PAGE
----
/ Modified mar 3, 2022 4:55 p.m.

Recycling on Tucson's curbs and beyond

This week, The Buzz revisits the city's decision to end curbside glass recycling.

recycling trash bins The city is reducing curbside recycling pickup in an effort to save money and adapt to global shifts in the industry.
Sasha Hartzell/AZPM

A year ago, the City of Tucson announced that glass would no longer be accepted in residents’ curbside recycling bins.

Instead, residents are supposed to take their glass to drop-off points throughout the city.

Did it work or did residents stop recycling glass?

“In the year prior, we had about 5,300 tons that had gone to the recycling facility,” said Cristina Polsgrove, spokesperson for Tucson Environmental and General Services. “But in the last year what we collected at drop-off was 1,763 tons. But there were still people putting glass in their blue barrels so we still want to count that. That was 2,493 tons. So, a total of 4,256.”

This week, The Buzz focuses on recycling at the curb and beyond.

Polsgrove said the decision to end curbside glass recycling was based strictly on cost.

And she said more Tucsonans are participating more in glass drop-off recycling than she expected.

“I really kind of thought people would not want to do it but people have really participated well. The glass we get is very clean,” she said.

Still, she added that the city’s recycling system faces challenges.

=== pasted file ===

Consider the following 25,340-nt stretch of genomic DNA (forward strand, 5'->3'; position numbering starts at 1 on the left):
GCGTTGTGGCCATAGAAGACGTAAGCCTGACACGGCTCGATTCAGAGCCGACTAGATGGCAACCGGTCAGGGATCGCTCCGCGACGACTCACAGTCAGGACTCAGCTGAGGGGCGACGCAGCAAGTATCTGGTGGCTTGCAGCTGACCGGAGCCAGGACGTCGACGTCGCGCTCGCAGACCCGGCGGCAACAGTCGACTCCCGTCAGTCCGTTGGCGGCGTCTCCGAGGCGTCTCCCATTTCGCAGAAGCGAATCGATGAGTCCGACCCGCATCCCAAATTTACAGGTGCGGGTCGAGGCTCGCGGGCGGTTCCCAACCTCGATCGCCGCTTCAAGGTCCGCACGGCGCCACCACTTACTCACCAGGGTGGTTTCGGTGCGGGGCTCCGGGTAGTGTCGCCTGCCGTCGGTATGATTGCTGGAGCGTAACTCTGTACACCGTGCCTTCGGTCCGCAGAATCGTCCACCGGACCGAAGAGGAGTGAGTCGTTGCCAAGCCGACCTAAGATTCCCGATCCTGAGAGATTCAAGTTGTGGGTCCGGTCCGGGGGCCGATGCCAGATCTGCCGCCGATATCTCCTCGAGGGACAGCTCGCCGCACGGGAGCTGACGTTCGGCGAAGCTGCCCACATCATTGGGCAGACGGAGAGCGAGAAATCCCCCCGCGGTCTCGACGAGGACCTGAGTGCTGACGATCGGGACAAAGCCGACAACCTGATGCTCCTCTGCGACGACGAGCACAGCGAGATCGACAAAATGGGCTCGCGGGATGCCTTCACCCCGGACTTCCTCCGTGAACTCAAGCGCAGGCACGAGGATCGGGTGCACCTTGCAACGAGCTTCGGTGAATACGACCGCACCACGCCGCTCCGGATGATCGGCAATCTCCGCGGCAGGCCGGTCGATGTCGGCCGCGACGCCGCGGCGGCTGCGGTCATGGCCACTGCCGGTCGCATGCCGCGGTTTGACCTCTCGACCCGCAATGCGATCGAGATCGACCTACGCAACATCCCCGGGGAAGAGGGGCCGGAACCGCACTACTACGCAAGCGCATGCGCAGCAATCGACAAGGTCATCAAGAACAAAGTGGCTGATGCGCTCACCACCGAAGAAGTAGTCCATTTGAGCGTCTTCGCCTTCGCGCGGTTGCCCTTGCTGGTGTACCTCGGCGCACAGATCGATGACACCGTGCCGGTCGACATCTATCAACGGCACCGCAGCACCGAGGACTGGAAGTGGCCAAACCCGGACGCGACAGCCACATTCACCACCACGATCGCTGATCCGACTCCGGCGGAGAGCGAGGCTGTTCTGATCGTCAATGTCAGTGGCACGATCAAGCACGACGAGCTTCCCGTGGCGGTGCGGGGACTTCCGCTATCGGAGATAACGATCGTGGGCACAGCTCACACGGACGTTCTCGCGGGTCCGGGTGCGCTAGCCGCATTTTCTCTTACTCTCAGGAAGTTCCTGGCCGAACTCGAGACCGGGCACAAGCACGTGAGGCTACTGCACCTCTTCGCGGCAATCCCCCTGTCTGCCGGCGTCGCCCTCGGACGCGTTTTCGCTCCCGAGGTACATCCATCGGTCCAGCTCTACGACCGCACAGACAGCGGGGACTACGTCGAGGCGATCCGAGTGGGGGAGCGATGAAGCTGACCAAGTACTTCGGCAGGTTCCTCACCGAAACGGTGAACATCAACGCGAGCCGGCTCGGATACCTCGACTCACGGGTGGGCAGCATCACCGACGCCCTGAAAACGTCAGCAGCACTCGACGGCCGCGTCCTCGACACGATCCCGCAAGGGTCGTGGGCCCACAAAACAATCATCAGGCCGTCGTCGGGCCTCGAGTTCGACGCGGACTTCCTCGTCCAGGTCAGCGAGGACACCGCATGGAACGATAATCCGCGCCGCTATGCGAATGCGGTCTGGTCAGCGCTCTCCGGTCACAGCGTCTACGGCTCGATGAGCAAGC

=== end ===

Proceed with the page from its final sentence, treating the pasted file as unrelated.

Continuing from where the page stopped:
“A third of everything that goes into the blue bins that gets picked up every other week is trash. It’s trash and then it’s things that are not recyclable, like plastic bags,” she said.

Part of reducing waste is reusing the materials we already have — a goal of the zero-waste Tucson store Cero.

“I had been dreaming since the end of my high school days, ‘what would it look like to have stores just as we do but without all the trash as a byproduct?’” said Val Timin, a co-founder.

The store specializes in products that are produced with little packaging and that support local as well as regional vendors, further cutting down on waste.

Meanwhile, Michael Morse at Inch by Inch is a vermiculture business that grows worms used by gardeners and composters.

“A lot of people buy worms because they just don’t like throwing out food. They may not have a compost pile and they may live in an apartment,” he said. “They are soil engineers and they leave the soil a letter better than they found it. Commercial fertilizers don’t do that.”

The Buzz
The Buzz airs Fridays at 8:30 a.m. and 6 p.m. and Saturdays at 3:30 p.m. on NPR 89.1. You can subscribe to our podcast on Apple Music, Spotify, Amazon Music, or the NPR App. See more from The Buzz.
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